Things To Know Before You Sign
12 August, 2020
This is a story we’ve heard over and over: “This place seemed awesome, but when I moved in I found out there were all these problems!” This is a (constantly growing) list of things to check when moving into a new apartment or house as a renter, as well as tips on how to avoid them.
Why is it important?
- You can protect yourself from future disputes over your security deposit if you document the condition of your unit at move-in.
- The move-in condition is a good signal as to whether or not a landlord maintains their property well.
- Renting a unit is a major life and financial decision. The landlord should be completely understanding of your desire to thoroughly vet your future home.
- Fire safety: Are the smoke detectors operational? Is there one in every room? In common spaces? In stairwells? Where is the fire extinguisher?
- Carbon monoxide detectors: Many states require residences to have one.
- Fuse box and water shut-off valve: Locate them and see if you have access.
- Doors and locks: Do they function appropriately? What barriers are there in place to prevent unwanted intruders? Do you have a dead bolt?
- Air conditioning/heating: Critical if you live in a region with extreme temperatures.
- Water damage: Do the ceilings and/or walls have wrinkles or discolored / dark regions? Molds are common. They should be discovered and annotated upon move in.
- Wall damage: In particular, check behind the doors to see if the knob has damaged the wall.
- Pests: Keep an eye out for cockroaches, mice, etc. Ask if there have been any infestations or if exterminators are employed regularly. Many states have regulations requiring the reporting of bedbug infestations.
- Window functionality: What are the possible routes of emergency egress? Are there screens?
- Blinds/curtains: Are they properly fastened? Are they easy to operate?
- Floor damage: Take note of scuffs, scratches, warping, etc.
- Appliances: If possible, check the operation of the refrigerator, washer/dryer, range, oven, microwave, garbage disposal, and dishwasher.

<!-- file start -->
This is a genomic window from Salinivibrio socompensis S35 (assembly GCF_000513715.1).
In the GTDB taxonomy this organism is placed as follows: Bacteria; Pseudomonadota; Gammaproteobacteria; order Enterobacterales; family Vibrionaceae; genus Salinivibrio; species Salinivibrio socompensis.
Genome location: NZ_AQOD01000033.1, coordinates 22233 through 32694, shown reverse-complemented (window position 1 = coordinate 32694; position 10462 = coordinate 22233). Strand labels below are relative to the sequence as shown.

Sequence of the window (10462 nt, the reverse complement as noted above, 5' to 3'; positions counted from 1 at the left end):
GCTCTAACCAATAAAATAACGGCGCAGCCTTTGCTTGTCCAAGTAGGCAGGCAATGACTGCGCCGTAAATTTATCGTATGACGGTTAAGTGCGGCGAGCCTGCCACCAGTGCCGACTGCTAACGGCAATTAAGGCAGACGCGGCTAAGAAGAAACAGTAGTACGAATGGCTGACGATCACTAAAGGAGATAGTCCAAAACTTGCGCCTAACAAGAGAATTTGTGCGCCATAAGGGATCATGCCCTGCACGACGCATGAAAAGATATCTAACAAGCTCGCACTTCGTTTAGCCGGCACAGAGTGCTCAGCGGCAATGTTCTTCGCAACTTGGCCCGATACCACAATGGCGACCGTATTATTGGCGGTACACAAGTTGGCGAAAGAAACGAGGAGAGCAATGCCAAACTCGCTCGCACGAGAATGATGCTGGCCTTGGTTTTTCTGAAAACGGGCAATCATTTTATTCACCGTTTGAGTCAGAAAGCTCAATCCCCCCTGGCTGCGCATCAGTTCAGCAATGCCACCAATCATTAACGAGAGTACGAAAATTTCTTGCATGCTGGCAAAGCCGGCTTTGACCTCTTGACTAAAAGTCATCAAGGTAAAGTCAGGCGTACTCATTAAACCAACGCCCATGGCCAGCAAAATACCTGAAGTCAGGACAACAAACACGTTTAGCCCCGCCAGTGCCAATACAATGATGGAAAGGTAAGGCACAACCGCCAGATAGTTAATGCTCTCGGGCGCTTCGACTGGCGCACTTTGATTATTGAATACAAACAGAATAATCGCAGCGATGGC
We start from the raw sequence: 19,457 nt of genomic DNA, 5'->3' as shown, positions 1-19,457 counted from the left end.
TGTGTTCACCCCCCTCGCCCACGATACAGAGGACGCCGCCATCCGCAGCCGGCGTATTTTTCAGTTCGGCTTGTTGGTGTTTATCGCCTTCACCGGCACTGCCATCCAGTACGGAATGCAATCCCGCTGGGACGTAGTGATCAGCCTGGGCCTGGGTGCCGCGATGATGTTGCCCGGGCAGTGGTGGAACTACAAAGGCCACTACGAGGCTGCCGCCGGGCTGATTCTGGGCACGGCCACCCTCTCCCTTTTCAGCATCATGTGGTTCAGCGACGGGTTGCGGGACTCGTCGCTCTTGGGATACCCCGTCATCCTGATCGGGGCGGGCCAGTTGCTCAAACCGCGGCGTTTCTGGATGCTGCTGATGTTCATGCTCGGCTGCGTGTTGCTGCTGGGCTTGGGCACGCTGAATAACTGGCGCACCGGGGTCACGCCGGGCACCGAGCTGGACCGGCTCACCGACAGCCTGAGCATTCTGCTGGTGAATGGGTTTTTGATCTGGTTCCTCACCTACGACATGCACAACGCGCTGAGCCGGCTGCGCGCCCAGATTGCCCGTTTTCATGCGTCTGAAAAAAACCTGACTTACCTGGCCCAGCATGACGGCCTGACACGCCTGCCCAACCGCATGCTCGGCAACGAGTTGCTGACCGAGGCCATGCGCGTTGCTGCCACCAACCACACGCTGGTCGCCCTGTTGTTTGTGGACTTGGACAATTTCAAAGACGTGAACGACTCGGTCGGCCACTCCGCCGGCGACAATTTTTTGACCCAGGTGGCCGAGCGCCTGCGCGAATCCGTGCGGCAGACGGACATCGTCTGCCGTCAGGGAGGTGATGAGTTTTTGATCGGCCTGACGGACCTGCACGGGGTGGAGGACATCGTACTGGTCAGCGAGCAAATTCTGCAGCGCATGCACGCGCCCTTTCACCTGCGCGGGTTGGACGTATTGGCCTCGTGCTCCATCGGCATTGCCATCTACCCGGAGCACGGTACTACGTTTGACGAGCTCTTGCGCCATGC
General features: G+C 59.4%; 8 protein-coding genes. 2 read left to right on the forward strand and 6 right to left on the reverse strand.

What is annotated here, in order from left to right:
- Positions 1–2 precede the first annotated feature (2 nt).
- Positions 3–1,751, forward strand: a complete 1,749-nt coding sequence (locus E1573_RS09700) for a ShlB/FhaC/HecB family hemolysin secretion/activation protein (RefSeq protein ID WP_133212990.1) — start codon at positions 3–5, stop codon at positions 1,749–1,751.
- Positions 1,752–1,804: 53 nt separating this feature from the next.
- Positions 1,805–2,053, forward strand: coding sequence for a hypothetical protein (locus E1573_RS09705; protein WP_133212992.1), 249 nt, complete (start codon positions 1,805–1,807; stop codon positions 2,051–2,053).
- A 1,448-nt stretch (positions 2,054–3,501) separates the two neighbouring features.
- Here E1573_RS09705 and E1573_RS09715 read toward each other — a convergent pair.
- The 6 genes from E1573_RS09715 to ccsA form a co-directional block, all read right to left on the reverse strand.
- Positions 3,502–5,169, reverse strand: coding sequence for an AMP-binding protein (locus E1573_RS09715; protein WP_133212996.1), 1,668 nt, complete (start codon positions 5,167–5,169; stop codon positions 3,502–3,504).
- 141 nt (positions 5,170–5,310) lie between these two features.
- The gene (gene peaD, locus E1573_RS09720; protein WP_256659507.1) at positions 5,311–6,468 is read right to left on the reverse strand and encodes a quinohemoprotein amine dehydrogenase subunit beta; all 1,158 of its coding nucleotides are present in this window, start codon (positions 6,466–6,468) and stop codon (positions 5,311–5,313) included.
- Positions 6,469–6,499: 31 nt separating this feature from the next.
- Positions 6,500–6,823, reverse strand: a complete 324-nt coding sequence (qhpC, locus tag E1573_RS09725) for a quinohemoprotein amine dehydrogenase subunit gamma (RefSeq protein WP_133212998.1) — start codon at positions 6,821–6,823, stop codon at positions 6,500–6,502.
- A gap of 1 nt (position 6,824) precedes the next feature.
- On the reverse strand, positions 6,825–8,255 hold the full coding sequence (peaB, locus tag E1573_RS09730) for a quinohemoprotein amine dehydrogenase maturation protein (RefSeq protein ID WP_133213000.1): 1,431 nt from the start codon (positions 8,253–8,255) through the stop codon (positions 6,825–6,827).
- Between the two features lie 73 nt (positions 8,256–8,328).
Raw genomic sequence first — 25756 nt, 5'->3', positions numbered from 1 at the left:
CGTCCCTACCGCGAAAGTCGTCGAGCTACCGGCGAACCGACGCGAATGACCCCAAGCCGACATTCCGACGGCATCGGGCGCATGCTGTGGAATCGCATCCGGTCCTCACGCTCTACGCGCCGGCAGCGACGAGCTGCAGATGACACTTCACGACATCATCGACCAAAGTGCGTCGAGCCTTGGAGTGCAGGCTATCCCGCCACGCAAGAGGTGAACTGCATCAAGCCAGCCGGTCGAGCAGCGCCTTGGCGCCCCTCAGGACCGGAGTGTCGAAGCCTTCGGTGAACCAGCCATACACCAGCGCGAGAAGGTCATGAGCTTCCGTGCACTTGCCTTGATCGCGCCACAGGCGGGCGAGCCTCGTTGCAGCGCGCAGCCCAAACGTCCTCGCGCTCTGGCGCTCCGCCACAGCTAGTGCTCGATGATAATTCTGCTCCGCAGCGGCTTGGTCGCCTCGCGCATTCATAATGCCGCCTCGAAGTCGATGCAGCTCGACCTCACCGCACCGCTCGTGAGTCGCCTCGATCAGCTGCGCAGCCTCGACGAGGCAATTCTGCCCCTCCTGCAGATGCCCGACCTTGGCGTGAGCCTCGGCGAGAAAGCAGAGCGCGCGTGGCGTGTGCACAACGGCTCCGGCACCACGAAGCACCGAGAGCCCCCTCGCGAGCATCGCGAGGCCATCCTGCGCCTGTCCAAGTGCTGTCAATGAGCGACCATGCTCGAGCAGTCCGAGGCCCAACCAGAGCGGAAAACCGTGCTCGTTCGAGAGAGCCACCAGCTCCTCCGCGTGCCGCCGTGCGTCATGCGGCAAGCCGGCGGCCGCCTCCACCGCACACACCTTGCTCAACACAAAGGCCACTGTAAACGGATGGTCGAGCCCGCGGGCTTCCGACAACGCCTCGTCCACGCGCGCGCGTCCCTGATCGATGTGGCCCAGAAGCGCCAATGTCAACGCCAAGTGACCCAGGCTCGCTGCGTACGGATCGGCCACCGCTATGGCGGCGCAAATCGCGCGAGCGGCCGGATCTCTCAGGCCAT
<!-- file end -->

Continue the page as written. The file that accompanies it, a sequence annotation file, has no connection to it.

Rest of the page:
- Cabinets and countertops: Check for damage and operability of cabinet doors.
- Bathroom facilities: Does the hot water work? Does the toilet have a strong flush? Do the sinks drain and plug appropriately? Do the tanks fill appropriately?
- Lights and fans: Do they function appropriately?
- Electrical outlets: Consider bringing a small lamp to test them.
- Towel fixtures, paper towel/toilet paper holders: Are they usable and properly affixed?
- Closet space: Is there enough space? Are the shelves and rods stable? Sliding closet doors often have bent rails and are difficult to operate.
- Mailbox: Is there a package receiving service? If the building has locker-style boxes, do the boxes open readily? Can you send mail? Is there a nearby collection box?
What you can do about it
- Ask your landlord for referrals from previous tenants. Similarly, if you can, rent from someone with a well-established public reputation (e.g. a highly reviewed property management company) or a landlord who comes with a recommendation from someone you trust.
- Ask the landlord if they can fix the issues before you move in. Alternatively, use the issues as leverage in negotiating a lower rent.
- If you’ve already moved in and/or signed a lease, your landlord may be obligated by law to fix certain issues.
- If your landlord refuses to fix an issue they are legally obligated to, you may be able to get free legal assistance from your local tenant’s union or rent board. Often, a strongly worded letter from an attorney is enough to force them to act.
- Even if there is a court order mandating your landlord to fix the issue, they may simply refuse to act, relying on lax or delayed enforcement to evade the expense. In this case, you may be able to petition your rent board for a rent reduction for decrease in services or withhold payment of rent.
Above all, be informed before you rent. Always vet the property you’ll be living in, always make sure there’s a legitimate lease, and learn as much as you can about your local, state, and federal renter’s protection laws.